“My Voice” by Erika Hanson Brown

“Life Elevated”

"Erika Hanson Brown" - 'Survivor'

It’s been 7 years, 8 months, and 2 days since the Labor Day Weekend in 2002 since I awaited word from my newly-met surgeon with confirmation that we had an operating room assigned for my upcoming surgery.  This life-saving surgery would remove – ultimately – a foot or more of my tumor-burdened colon and also my suspicious-looking spleen.

For approximately two years prior to that memorable weekend, I had lived my life pretty much as usual – except for the fact that I was progressively getting sicker and sicker and was less and less able to live my life.

My first sense that something was wrong came to me the summer of 2000.  I can remember having that thought, and then telling myself that since I couldn’t possibly articulate the feeling correctly, that I would just “keep on going” and doing my work. Denial – that’s what that was!!  It felt, as I can say today, as if I’d developed a “shadow” self, but my inner decision was that I wasn’t going to tell anyone about this whispery and elusive, extra persona.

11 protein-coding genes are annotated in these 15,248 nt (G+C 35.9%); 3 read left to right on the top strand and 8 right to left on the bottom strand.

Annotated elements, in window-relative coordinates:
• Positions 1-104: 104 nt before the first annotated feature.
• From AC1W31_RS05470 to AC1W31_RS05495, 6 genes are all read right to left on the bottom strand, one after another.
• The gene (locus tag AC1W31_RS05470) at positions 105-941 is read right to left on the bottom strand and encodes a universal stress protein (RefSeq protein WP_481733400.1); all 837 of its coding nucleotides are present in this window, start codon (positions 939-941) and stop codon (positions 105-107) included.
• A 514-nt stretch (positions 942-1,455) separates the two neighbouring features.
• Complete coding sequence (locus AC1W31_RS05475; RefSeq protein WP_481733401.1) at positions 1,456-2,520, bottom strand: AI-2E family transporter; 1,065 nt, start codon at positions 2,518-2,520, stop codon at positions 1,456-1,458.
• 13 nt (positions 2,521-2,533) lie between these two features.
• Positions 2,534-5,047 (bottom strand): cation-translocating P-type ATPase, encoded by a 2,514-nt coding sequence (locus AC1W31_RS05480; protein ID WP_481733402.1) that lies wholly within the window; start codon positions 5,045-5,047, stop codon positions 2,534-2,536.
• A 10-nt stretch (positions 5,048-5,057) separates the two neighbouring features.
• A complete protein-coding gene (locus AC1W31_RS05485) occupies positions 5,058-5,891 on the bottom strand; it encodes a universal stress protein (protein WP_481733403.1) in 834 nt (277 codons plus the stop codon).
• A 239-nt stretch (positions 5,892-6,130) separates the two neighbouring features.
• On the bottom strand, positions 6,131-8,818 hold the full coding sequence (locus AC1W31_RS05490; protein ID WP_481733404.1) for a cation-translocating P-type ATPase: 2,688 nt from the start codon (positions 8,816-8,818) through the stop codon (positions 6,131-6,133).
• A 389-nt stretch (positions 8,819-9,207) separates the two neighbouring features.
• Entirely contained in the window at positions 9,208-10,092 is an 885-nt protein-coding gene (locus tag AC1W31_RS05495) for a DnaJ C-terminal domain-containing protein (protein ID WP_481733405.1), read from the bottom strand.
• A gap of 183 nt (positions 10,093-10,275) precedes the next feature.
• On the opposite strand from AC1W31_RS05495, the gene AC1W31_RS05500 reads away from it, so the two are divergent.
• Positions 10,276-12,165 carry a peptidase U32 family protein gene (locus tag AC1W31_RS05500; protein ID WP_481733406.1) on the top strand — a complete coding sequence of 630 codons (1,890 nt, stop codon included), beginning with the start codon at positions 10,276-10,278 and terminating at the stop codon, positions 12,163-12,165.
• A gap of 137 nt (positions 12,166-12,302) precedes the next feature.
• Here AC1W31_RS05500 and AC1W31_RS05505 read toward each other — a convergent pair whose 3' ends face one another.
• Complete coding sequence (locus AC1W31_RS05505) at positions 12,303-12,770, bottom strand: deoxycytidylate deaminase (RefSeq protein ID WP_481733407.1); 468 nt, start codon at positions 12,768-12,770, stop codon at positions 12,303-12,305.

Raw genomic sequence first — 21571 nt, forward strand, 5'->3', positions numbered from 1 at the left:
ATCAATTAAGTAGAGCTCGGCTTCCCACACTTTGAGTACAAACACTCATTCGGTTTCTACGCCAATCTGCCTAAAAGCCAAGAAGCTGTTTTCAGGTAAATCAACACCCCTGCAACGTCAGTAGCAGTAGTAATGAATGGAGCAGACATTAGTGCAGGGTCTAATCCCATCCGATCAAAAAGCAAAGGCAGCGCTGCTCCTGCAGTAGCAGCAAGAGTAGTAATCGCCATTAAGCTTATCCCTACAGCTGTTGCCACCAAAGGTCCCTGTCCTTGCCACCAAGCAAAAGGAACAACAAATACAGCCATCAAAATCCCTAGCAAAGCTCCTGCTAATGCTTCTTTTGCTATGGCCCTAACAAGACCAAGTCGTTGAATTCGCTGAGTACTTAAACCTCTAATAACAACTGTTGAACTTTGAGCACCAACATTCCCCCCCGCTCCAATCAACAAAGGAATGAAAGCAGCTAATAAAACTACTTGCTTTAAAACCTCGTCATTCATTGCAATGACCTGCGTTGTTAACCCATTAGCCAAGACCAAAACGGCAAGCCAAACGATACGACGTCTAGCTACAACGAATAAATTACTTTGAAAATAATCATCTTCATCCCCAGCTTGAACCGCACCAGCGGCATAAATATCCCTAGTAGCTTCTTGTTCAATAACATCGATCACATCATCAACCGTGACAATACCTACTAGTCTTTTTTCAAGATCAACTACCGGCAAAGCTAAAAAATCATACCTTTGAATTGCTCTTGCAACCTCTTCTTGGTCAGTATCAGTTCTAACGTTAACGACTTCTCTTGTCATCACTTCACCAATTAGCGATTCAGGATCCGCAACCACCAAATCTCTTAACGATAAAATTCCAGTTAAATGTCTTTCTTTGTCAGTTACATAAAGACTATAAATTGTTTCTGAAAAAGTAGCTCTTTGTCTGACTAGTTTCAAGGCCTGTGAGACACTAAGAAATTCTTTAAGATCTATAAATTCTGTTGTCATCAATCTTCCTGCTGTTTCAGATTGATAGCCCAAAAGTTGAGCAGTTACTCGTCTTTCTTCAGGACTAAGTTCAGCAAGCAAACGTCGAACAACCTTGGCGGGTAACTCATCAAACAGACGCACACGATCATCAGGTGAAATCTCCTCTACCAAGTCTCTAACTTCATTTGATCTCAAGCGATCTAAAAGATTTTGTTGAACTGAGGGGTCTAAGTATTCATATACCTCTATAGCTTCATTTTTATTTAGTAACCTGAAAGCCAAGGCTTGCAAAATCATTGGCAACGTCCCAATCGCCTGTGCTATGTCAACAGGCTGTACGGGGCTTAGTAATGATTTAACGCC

The following summer I realized that at times I felt a little sharp jab on the right side of my lower abdomen.  The events of 9/11 happened, and I can remember saying to myself: “…this is terrible, and I FEEL just terrible.”  It was post 9/11 that I began the haunting of my doc’s office.  What were my symptoms of my colon cancer?  They were classic, and then some: anemia, tumor pain in side, restless-leg syndrome, growing fatigue, weakness, losing weight, and shortness of breath.  The irony of this time is that I swam laps each day.  I would often times effortlessly swim 3000 meters, and then I would have a hard time getting up the stairs at the gym.